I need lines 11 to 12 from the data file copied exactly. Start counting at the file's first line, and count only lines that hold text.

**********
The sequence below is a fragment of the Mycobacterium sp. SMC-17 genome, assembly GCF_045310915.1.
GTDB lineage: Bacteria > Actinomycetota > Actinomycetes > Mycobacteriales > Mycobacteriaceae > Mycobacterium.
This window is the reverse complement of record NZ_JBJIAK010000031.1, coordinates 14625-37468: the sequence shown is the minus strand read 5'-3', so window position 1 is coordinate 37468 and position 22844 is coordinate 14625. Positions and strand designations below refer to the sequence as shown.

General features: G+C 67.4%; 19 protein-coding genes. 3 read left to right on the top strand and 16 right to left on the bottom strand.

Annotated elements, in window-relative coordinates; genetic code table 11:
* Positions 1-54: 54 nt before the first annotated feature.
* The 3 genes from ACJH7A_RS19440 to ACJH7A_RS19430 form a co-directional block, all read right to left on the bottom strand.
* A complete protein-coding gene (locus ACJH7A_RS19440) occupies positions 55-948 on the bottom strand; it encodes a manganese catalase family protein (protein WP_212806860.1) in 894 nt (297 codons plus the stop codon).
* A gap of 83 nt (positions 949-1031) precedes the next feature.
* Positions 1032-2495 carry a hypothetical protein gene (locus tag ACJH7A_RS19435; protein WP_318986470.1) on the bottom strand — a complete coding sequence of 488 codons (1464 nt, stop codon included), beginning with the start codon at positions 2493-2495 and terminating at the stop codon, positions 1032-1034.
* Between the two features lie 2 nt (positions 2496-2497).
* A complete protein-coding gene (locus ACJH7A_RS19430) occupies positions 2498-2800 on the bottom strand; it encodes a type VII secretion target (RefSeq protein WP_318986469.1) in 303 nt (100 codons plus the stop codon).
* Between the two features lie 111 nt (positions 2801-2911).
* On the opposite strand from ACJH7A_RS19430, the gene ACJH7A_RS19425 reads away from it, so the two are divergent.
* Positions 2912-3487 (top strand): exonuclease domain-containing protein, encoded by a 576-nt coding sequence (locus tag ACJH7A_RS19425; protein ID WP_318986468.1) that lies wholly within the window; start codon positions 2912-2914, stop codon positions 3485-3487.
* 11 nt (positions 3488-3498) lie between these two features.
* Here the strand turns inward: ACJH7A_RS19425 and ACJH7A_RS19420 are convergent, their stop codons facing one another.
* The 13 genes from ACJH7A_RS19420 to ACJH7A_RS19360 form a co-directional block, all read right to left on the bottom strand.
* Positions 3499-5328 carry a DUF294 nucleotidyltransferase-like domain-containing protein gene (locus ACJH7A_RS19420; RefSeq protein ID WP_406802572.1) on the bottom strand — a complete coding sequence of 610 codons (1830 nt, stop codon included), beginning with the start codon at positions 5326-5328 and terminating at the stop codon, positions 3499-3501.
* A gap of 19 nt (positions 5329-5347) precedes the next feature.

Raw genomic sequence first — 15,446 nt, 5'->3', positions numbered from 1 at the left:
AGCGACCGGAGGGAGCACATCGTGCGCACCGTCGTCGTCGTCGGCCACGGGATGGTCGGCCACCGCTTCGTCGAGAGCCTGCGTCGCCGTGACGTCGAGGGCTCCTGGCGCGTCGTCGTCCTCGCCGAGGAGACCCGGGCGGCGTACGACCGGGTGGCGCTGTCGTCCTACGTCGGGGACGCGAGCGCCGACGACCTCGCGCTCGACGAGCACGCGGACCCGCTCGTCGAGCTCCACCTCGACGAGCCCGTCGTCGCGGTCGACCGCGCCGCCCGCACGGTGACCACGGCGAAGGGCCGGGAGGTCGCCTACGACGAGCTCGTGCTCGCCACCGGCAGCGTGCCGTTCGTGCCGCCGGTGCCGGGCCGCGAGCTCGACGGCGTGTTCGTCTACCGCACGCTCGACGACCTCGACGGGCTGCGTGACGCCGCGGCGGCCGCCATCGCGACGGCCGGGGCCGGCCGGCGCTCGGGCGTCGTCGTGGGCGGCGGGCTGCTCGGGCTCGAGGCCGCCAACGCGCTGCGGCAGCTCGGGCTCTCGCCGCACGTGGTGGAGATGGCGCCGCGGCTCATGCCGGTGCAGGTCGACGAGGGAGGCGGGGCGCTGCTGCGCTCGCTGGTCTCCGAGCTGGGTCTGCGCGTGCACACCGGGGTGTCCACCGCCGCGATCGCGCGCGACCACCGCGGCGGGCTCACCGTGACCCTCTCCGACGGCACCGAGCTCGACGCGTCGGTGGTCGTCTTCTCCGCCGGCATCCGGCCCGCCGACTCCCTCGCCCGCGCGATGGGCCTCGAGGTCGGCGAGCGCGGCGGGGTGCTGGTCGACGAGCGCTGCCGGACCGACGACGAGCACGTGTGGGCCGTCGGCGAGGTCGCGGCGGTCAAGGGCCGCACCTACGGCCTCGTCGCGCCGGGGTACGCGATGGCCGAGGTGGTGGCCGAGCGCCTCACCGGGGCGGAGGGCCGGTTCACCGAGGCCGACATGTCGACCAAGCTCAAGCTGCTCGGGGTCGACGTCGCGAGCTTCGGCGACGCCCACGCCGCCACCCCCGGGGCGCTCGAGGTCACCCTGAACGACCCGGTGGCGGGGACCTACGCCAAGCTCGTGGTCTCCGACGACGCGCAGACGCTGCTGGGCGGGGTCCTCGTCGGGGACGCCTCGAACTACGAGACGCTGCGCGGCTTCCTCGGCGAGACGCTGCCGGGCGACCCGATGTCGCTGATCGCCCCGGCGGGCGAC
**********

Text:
* Between the two features lie 2 nt (positions 2496-2497).
* A complete protein-coding gene (locus ACJH7A_RS19430) occupies positions 2498-2800 on the bottom strand; it encodes a type VII secretion target (RefSeq protein WP_318986469.1) in 303 nt (100 codons plus the stop codon).